Magma types magma compositions vary in sio 2 iron

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Magma Types Magma compositions vary in SiO 2 , iron, magnesium, and volatile gases Mafic magma – low in SiO 2 (45-50 %) but high in iron, and magnesium (dark) Felsic magma – high in SiO 2 (up to 75 %) but low in iron, and magnesium (light) Intermediate magma – intermediate range of SiO 2 (50-65 %), iron, and magnesium Amount of volatile gases will affect explosive characteristics of eruptions
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Magma Types and Magmatic Rock Mafic magmas produce basalt lavas – Intrusive equivalent is gabbro Intermediate magmas produce andesite lavas – Intrusive equivalent is diorite Felsic magmas produce rhyolite lavas – Intrusive equivalent is granite
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Subduction zones = andesite, stratovolcanos Rifts = basalt/andesite/rhyolite, (cinder cones, domes) Plumes = basalt, shield volcanos
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Types of Volcanoes Shield volcanoes – Very large, flat, with abundant thin basalt flows – Basalt is less viscous than andesite or rhyolite – Shield like shape - larger area relative to height – Examples: Hawaiian Island chain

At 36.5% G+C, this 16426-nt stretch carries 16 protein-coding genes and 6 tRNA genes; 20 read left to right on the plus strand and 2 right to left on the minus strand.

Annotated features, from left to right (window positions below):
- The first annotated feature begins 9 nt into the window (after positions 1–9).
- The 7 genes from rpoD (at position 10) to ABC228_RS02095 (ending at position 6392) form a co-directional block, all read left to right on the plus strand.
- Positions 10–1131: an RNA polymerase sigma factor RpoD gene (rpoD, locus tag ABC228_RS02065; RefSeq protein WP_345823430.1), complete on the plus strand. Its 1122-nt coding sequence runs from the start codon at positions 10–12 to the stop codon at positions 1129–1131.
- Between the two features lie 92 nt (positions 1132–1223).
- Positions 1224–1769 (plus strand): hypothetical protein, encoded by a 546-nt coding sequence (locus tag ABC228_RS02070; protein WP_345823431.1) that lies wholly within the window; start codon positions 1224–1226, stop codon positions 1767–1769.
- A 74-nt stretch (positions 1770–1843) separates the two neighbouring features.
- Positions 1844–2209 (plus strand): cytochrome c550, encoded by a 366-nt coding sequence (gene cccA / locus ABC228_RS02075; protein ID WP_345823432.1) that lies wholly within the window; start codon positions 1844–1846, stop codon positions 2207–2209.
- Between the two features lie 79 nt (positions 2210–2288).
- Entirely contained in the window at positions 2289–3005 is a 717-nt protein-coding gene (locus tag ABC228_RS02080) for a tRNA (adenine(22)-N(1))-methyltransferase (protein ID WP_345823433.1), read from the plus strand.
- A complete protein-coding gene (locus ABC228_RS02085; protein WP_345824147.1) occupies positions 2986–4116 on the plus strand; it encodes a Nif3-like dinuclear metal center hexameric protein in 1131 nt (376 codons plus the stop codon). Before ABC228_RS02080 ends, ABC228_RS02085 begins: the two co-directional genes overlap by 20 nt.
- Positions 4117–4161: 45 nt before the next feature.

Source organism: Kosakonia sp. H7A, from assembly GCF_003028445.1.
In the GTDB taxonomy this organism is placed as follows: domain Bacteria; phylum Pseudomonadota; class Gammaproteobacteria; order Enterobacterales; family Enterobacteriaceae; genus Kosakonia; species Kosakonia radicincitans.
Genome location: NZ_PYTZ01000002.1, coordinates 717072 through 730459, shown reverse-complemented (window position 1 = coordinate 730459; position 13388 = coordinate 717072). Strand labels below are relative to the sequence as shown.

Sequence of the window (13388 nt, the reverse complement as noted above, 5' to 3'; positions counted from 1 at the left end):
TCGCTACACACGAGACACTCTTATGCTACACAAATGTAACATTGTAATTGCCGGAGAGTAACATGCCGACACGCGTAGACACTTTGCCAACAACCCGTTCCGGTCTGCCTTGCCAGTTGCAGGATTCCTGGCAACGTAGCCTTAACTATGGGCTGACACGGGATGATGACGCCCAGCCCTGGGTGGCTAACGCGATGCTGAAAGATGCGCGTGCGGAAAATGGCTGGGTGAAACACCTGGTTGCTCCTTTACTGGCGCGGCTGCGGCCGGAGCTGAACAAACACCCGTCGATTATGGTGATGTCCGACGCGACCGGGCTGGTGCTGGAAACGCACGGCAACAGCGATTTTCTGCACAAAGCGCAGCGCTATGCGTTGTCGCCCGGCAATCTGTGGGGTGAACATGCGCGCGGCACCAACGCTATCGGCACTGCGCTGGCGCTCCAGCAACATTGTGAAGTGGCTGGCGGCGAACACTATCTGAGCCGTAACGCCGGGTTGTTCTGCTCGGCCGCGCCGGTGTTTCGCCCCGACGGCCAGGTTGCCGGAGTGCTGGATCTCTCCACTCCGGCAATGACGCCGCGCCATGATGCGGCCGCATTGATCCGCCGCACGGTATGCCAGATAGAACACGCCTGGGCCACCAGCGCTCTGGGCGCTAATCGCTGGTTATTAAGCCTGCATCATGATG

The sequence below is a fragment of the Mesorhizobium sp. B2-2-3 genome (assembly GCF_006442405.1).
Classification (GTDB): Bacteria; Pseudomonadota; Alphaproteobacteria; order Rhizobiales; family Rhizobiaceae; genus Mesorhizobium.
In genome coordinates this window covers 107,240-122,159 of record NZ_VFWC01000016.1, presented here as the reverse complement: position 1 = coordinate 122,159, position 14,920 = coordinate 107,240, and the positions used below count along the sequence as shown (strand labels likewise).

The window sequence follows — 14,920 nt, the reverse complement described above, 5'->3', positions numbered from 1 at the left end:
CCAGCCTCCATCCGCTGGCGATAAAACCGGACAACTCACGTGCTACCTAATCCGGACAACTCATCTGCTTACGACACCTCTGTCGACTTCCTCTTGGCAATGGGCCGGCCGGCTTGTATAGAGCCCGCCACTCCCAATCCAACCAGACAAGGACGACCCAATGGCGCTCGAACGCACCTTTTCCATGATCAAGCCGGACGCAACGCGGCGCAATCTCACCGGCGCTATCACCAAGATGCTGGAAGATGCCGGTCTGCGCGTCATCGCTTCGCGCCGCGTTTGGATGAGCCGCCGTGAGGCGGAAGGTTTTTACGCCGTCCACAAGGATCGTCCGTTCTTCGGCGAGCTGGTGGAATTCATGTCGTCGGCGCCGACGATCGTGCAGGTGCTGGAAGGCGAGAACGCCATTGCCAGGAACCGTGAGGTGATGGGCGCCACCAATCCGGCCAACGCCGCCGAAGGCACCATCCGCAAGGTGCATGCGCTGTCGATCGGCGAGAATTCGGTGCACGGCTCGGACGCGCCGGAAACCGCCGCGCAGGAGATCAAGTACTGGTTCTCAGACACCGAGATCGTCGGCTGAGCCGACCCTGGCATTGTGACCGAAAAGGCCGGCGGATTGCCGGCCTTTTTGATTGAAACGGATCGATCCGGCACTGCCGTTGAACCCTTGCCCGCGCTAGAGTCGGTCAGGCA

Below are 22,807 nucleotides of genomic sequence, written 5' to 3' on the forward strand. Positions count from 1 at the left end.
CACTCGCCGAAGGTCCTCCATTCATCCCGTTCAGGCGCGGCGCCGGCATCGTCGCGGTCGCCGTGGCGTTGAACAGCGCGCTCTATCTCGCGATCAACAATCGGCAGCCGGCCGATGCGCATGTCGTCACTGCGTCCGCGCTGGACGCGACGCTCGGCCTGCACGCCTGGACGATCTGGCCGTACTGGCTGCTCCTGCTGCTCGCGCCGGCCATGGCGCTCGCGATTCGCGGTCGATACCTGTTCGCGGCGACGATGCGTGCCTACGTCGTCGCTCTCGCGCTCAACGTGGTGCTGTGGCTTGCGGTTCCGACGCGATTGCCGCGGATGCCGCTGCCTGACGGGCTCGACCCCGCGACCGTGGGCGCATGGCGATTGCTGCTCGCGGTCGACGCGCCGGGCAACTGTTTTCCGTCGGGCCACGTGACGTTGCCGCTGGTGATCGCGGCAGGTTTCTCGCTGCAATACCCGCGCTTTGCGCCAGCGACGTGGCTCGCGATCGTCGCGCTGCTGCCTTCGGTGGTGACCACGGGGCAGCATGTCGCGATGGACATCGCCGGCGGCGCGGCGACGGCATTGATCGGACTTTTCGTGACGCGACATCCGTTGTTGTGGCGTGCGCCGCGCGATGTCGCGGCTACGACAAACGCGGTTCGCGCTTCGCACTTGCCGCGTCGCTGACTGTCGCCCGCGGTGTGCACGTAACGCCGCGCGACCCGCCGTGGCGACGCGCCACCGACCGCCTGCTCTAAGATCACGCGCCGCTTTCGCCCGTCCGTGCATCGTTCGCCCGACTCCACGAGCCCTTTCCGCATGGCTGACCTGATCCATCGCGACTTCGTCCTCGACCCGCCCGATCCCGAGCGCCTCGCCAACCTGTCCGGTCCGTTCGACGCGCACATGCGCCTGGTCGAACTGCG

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Basalt Flow – Shield Volcano
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Hawaii - shield volcanoe
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Types of Volcanoes Volcanic Domes – Composed of more viscous andesite or rhyolite • these lavas do not flow much – Ooze out onto surface from a tube and pile up close to the vent – Compact, small, and steep sided volcano – Various locations around Pacific Ring of Fire
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Volcanic domes (plug domes) - Mono Craters
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Types of Volcanoes Cinder Cones – Minor explosive volcano – Batches of lava shot into the air as pyroclastics – Size of pyroclastics range from ash (very fine), cinders, bombs, or blocks (very coarse) – Pyroclastics fall close to the vent creating a cone shaped volcano – Example: Particutin, Mexico
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Cinder Cones = Piles of Pyroclastics (tephra)
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  • Fall '19
  • Volcano, Mantle, Cascade Volcanoes, Cinder Cones, • Pyroclastics, Volcanoes Formation

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